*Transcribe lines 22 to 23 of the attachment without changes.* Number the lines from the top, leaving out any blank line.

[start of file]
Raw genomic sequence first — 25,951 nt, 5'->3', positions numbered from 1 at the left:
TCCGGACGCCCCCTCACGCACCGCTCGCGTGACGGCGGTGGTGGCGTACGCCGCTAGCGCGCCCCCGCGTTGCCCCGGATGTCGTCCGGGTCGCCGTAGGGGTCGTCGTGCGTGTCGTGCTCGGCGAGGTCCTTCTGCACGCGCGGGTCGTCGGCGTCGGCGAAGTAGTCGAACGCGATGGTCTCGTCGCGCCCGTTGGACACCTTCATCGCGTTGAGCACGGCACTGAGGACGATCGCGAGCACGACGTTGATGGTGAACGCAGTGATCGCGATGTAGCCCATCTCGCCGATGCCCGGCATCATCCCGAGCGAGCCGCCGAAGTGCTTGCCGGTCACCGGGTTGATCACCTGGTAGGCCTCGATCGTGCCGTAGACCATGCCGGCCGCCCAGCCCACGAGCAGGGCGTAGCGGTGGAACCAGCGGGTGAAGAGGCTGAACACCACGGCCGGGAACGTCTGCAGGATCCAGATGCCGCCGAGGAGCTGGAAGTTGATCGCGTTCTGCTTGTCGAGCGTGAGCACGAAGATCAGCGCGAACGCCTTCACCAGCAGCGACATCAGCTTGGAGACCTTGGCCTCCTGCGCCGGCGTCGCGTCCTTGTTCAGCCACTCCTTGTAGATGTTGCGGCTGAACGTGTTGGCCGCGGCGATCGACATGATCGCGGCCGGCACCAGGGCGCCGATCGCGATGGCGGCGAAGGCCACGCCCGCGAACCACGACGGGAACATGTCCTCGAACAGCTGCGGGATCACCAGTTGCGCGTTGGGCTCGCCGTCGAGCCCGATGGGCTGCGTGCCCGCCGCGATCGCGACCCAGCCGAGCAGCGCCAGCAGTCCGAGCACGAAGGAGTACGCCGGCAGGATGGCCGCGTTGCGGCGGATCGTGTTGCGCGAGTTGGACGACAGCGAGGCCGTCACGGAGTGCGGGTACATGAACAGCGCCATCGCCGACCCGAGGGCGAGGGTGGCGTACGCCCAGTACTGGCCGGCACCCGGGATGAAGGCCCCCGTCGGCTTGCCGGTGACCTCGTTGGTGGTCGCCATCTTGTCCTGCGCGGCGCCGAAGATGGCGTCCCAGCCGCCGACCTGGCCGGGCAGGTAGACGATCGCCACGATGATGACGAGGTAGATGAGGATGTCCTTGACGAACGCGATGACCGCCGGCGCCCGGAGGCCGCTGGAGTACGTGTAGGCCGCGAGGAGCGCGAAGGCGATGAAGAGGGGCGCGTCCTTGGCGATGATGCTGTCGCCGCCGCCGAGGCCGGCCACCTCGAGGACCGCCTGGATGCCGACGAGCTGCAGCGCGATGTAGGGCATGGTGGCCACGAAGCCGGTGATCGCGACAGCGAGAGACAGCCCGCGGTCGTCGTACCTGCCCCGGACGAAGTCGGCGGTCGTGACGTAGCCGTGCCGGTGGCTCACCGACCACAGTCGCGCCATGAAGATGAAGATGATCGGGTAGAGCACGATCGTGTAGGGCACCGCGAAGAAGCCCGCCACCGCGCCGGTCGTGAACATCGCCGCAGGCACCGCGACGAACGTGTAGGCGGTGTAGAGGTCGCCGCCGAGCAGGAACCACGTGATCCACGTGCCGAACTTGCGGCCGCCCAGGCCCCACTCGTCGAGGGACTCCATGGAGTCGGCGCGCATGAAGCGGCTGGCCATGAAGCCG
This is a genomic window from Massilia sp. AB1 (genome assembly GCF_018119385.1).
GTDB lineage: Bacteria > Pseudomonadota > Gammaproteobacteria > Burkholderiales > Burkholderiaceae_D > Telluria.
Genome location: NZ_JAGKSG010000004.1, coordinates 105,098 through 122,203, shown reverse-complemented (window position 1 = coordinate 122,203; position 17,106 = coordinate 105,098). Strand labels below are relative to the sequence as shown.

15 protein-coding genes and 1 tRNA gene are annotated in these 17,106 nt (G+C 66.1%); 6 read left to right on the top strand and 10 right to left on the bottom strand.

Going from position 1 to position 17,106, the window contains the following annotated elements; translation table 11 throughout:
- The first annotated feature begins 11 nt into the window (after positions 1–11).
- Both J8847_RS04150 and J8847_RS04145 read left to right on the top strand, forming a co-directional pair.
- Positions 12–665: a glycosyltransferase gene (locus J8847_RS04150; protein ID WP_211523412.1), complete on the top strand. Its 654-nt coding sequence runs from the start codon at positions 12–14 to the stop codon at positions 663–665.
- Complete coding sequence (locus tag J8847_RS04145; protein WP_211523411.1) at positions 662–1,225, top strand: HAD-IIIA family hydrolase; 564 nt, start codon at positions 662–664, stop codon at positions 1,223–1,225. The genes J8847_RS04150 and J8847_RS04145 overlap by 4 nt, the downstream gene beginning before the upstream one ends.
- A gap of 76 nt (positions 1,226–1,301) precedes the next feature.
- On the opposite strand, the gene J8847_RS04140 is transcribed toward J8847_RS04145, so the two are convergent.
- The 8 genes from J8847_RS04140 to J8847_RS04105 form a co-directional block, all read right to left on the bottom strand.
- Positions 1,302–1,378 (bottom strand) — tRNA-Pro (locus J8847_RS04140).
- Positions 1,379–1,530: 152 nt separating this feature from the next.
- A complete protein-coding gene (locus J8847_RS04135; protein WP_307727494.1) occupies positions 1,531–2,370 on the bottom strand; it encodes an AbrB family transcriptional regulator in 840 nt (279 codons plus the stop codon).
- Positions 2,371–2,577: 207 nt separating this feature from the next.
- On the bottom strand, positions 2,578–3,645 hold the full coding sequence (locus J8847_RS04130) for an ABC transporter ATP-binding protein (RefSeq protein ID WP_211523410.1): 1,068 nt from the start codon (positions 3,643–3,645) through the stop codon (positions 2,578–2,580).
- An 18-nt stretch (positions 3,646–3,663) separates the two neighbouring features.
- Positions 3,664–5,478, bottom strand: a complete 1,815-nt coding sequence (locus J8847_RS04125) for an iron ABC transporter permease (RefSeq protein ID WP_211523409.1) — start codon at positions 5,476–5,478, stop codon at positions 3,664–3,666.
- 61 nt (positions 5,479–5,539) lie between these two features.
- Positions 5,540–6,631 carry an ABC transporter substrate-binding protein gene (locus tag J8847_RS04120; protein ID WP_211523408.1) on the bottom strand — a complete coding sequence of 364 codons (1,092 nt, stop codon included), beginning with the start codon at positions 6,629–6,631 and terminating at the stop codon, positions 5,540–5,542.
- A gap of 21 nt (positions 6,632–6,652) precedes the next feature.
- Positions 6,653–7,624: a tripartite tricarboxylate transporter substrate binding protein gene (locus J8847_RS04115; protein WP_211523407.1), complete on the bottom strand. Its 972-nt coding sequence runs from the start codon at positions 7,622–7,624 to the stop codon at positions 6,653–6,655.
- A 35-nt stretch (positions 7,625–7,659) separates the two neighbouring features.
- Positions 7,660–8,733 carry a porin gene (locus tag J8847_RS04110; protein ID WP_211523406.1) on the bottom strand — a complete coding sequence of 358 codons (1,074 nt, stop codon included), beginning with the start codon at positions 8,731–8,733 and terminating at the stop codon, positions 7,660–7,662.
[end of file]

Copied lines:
- 61 nt (positions 5,479–5,539) lie between these two features.
- Positions 5,540–6,631 carry an ABC transporter substrate-binding protein gene (locus tag J8847_RS04120; protein ID WP_211523408.1) on the bottom strand — a complete coding sequence of 364 codons (1,092 nt, stop codon included), beginning with the start codon at positions 6,629–6,631 and terminating at the stop codon, positions 5,540–5,542.